In order for a court to properly hear a case, the court must have jurisdiction over the matter. Jurisdictional issues can include both subject matter jurisdiction (the court’s competence to hear a particular category of case) and personal jurisdiction (a court’s power over a particular person or business). If a court lacks jurisdiction, it must dismiss the case, and the aggrieved party must refile the suit in the proper court. Alternatively, the claimant may appeal the matter to a higher court for review.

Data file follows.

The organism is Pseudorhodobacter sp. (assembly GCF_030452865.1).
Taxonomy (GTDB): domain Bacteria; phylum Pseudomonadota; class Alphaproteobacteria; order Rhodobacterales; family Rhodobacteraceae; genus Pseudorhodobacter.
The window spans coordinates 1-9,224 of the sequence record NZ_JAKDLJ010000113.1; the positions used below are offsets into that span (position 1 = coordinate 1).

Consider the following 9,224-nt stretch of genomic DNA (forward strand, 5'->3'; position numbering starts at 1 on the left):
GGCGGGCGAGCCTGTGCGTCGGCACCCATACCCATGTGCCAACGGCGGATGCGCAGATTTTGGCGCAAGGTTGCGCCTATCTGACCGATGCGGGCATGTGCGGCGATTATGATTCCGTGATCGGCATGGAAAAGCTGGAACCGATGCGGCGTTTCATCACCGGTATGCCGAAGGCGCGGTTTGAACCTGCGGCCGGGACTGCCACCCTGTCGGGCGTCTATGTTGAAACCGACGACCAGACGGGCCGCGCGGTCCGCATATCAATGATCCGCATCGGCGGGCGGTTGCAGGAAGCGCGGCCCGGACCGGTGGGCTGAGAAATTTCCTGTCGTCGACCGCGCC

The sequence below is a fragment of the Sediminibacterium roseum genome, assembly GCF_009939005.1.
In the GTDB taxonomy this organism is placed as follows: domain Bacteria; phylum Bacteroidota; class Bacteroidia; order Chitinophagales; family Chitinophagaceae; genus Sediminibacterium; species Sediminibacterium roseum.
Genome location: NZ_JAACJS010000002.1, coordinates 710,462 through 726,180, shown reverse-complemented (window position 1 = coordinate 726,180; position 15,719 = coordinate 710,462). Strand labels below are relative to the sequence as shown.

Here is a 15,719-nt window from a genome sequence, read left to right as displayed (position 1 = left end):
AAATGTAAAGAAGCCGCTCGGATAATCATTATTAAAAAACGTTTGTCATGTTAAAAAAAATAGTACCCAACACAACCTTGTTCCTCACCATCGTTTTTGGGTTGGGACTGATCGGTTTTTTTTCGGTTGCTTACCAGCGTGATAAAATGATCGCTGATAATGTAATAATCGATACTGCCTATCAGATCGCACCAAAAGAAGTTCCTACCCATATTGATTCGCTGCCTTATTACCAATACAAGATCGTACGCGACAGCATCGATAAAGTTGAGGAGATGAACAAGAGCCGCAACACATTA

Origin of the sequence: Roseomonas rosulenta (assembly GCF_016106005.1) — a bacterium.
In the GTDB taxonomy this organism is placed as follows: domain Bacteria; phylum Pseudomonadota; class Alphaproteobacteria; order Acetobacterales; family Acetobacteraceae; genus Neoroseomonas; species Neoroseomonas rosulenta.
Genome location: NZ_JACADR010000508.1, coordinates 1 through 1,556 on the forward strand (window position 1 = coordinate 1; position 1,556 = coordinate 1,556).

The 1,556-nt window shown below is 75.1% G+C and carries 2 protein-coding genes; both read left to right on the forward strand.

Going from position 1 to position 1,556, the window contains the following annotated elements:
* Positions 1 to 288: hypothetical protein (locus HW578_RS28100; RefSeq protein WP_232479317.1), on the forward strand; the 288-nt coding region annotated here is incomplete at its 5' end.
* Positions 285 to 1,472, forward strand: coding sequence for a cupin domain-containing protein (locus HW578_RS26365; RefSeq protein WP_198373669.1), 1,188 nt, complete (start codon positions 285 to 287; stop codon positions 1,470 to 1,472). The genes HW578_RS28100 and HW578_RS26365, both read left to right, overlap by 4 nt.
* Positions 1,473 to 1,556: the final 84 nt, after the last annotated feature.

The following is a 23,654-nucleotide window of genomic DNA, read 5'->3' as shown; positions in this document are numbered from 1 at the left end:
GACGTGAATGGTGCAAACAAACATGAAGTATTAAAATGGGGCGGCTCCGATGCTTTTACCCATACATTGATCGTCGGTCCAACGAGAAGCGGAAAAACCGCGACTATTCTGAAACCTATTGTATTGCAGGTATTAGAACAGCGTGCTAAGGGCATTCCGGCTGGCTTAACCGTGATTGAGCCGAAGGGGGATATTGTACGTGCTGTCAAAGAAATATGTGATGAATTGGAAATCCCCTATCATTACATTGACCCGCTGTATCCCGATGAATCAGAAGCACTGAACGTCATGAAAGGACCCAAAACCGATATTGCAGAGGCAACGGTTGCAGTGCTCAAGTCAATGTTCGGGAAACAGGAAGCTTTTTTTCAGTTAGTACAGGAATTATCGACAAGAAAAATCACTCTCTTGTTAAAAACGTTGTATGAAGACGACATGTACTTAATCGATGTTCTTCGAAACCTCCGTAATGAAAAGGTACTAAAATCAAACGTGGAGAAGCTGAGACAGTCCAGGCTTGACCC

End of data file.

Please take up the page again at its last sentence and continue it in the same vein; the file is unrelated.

In the recent case of Carmouche v. Tamborlee Management, Inc., the United States Court of Appeals for the Eleventh Circuit was asked to decide whether the United States District Court for the Southern District of Florida had general personal jurisdiction over a Panama corporation that provided shore excursions for tourists in Belize.